May 15 is International Astronomy Day, celebrated twice a year, close to the first quarter moon of spring and fall. In recognition of this celestial celebration, why not make a moment to meet an astronomer, and learn about what it is involved in studying the sky?
In one of The Walking Classroom’s Science Career Series podcasts, you can hear from Dr. Patrick Treuthardt, Assistant Head of the Astronomy and Astrophysics Research Lab at the North Carolina Museum of Natural Sciences. The podcast is easily accessible, either via our website or on WalkKits (4-#104, 5-#110, STEM-#46).
With a bachelor’s degree in physics with an option in astrophysics, and a master’s degree and Ph.D. in physics with astronomy, Dr. Treuthardt is an expert in celestial studies, that’s for sure! His main area of interest is the formation and structure of different galaxies, and he uses both data and modeling to help him.
Paving a Path to Studying the Sky
In the podcast, Dr. Treuthardt discusses his background and explains how his interest in astronomy developed.
As a youngster, he found science fascinating and enjoyed reading science fiction, comic books, and anything science-related. In fact, it was a family subscription to Discover that piqued his interest in several scientific fields, including paleontology, entomology, and astronomy!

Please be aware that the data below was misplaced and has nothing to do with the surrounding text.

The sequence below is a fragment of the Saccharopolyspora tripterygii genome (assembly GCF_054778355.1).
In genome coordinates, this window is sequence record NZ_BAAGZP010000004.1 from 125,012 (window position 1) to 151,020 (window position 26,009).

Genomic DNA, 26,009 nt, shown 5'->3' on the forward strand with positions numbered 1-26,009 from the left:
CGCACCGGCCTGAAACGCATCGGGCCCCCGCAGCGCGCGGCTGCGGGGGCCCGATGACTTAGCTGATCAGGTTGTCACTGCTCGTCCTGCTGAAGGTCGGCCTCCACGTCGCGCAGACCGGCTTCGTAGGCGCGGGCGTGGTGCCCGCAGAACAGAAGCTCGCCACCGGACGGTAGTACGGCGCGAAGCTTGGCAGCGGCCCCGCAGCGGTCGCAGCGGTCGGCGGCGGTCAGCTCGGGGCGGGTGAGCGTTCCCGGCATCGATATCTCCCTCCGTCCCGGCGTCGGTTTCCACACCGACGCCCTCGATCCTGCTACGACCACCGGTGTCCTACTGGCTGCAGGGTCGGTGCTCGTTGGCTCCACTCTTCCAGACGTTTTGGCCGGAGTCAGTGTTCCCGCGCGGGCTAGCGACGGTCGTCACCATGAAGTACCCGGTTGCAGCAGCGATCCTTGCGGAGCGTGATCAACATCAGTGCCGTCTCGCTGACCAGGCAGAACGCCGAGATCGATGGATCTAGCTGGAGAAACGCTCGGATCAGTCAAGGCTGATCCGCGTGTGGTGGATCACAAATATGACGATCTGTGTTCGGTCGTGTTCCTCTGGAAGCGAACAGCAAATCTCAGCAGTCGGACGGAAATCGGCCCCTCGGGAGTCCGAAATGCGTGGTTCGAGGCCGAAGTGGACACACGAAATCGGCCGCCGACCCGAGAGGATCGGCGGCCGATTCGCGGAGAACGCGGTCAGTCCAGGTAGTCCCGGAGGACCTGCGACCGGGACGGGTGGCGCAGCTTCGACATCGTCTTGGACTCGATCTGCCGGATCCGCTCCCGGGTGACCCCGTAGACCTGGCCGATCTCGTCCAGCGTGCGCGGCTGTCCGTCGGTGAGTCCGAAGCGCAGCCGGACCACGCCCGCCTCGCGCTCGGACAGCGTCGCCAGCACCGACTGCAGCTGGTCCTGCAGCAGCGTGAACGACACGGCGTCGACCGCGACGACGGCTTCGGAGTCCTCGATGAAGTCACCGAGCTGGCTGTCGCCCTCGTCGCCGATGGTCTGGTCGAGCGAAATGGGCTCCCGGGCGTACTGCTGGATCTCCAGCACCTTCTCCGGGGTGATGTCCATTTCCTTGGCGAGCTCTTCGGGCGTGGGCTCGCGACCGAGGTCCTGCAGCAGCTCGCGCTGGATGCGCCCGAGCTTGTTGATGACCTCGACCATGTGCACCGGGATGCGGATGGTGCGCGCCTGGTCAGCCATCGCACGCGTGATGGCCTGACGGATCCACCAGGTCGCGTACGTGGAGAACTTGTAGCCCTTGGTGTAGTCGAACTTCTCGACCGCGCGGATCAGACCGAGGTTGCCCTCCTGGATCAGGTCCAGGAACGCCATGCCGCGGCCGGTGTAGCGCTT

Once he was in high school, he studied chemistry and physics. He loved the math in both, but especially in physics where math was used to describe things. Eventually he pursued astronomy, which he describes as “physics in space”!
Get Some Hands-On Help and Mix in Some Math!
As Dr. Treuthardt mentions in his podcast, astronomy is a science where there is no hands-on experience. Because we can’t just go out there and touch what it is that we are studying then, how can you bring it down to earth (pun intended) for your students? Fairly simply it turns out.
Your class can experience space just as Dr. Treuthardt does — by using data and models! Have your students experience black holes or build a galaxy of their own! Mix in some math as your class crafts a scale model of the solar system. As the planets’ diameters and their distance from one another involve some rather large numbers, it might be a good time to introduce some scientific notation!
Connect with Texts
Pairing with Other Podcasts
There are a number of other Walking Classroom podcasts perfect for your budding astronomers as well. From information on the features of space to biographies of those studying the skies or soaring through them, The Walking Classroom has got you covered!
- Sun, Stars, and Galaxies (4-#78, STEM-#26, Complete-#144)
- Galileo Galilei (5-#24, STEM-#5, Complete-#165)
- Benjamin Banneker (5-#28, STEM-#7, Complete-#153)
- Neil Armstrong (5-#82, Complete-#152)
Resources for Lesson Plans, Activities, and More!
And there’s far more out there (here on earth!) to help guide you in your celestial studies. You don’t have to look far to find resources from the National Aeronautics and Space Administration (NASA) and lesson plans from other teachers! You can even visit a virtual planetarium or check out some other online options.